Wednesday, 30 October 2013
Virtual walking with Dinosaurs…Argentinosaurus takes digital steps!
A digital reconstruction of one of the world’s largest known land animals, the Cretaceous dinosaur Argentinosaurus, has allowed this giant to take its first steps -- albeit virtually -- in over 94 million years. The research outlined in the journal PLoS ONE, is the most anatomically detailed walking simulation so far for a sauropod dinosaur. The study, undertaken at the University of Manchester, provides the first virtual trackway for Argentinosaurus…whose tracks have not been found (yet!).
The skeleton used in the study shows that the plant-eating dinosaur measured at least 131 feet (nearly 40 metres!) long. The digital reconstruction reveals that it gently lumbered along at around 5 miles per hour (8 kph). “The simulation shows a slow walking gait, which is to be expected, given that the animal weighs 80 tonnes,” lead researcher Dr. Bill Sellers from the University of Manchester’s Faculty of Life Sciences. “What is interesting is how well the simulated footfall pattern matches up with typical sauropod trackways.”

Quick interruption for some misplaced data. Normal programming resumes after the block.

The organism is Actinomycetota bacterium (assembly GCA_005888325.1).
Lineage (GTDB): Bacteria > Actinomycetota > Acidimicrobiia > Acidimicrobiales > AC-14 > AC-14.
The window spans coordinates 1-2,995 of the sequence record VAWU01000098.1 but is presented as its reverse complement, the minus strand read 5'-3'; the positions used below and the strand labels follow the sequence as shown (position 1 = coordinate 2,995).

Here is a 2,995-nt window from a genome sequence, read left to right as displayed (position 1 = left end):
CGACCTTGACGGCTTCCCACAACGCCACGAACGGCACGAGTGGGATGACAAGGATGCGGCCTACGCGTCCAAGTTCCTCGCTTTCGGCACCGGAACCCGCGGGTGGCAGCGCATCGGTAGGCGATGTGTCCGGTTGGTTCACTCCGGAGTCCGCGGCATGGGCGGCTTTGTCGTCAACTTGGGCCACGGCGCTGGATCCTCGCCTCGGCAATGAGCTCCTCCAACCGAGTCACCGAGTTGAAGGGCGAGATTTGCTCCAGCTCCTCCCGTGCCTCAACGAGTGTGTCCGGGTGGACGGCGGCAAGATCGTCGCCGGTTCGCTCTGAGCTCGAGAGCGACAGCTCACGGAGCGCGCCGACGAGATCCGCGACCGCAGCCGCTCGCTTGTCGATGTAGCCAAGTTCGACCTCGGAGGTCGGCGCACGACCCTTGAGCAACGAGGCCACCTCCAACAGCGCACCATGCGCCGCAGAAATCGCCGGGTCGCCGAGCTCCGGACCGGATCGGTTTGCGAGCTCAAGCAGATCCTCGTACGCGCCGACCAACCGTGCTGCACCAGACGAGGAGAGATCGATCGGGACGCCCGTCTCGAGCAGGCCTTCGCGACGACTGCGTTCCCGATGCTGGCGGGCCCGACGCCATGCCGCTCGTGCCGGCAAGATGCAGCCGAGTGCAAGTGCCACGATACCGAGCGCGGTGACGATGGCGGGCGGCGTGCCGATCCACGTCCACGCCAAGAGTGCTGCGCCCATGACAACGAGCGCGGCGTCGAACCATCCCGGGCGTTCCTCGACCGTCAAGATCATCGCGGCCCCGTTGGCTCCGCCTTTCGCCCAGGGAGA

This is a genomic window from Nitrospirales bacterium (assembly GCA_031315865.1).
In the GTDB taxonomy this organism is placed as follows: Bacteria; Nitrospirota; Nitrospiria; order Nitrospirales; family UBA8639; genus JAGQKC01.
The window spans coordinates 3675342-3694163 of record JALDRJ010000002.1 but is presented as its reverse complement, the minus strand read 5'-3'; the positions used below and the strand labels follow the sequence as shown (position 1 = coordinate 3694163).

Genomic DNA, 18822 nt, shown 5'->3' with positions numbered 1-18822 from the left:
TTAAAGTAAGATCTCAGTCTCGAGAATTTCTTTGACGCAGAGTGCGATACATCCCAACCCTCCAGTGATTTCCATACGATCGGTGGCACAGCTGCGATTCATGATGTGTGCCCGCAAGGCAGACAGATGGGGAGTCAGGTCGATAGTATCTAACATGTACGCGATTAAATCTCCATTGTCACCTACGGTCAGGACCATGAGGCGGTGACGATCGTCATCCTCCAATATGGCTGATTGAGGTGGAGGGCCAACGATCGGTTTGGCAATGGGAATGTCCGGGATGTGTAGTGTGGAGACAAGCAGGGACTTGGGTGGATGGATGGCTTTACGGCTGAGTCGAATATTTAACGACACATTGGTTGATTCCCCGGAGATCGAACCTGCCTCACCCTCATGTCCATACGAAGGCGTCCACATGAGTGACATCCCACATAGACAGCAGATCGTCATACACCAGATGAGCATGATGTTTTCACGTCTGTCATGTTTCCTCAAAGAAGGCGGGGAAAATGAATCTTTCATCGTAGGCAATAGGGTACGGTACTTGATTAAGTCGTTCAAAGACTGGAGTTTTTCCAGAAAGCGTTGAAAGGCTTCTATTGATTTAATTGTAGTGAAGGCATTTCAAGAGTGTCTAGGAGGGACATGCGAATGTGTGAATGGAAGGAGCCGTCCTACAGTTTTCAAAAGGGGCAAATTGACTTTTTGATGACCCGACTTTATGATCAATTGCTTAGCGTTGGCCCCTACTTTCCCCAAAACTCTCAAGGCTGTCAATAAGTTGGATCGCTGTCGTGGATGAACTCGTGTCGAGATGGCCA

For the study, Sellers and his colleagues laser scanned the huge dinosaur’s skeleton in Argentina using a Z+F LiDAR Imager. They then used the computer modelling system developed by Sellers (Gaitsym) that uses an equivalent of 30,000 desktop computers to complete the necessary calculations to get the dinosaur to digitally walk again. The virtual dinosaur allowed the team to study the vast sauropod dinosaurs locomotion.
Understanding how such past animals moved may help us to better understand modern day musculoskeletal systems. “If you are trying to understand any body system that is shared by a range of different animals then it is often extremely useful to compare this system across different species,” Sellers explained. “Vertebrate muscles, skeletons and joints work exactly the same way in everything from fish to humans.”
He continued, “The really interesting aspect of dinosaur locomotion is that you are looking at animals that test the limits of the musculoskeletal system simply by virtue of being so big. They have to make compromises and come up with ways of coping that help us to understand the limits and compromises in the human musculoskeletal system.”
Paper download at: from PLoS ONE with this link!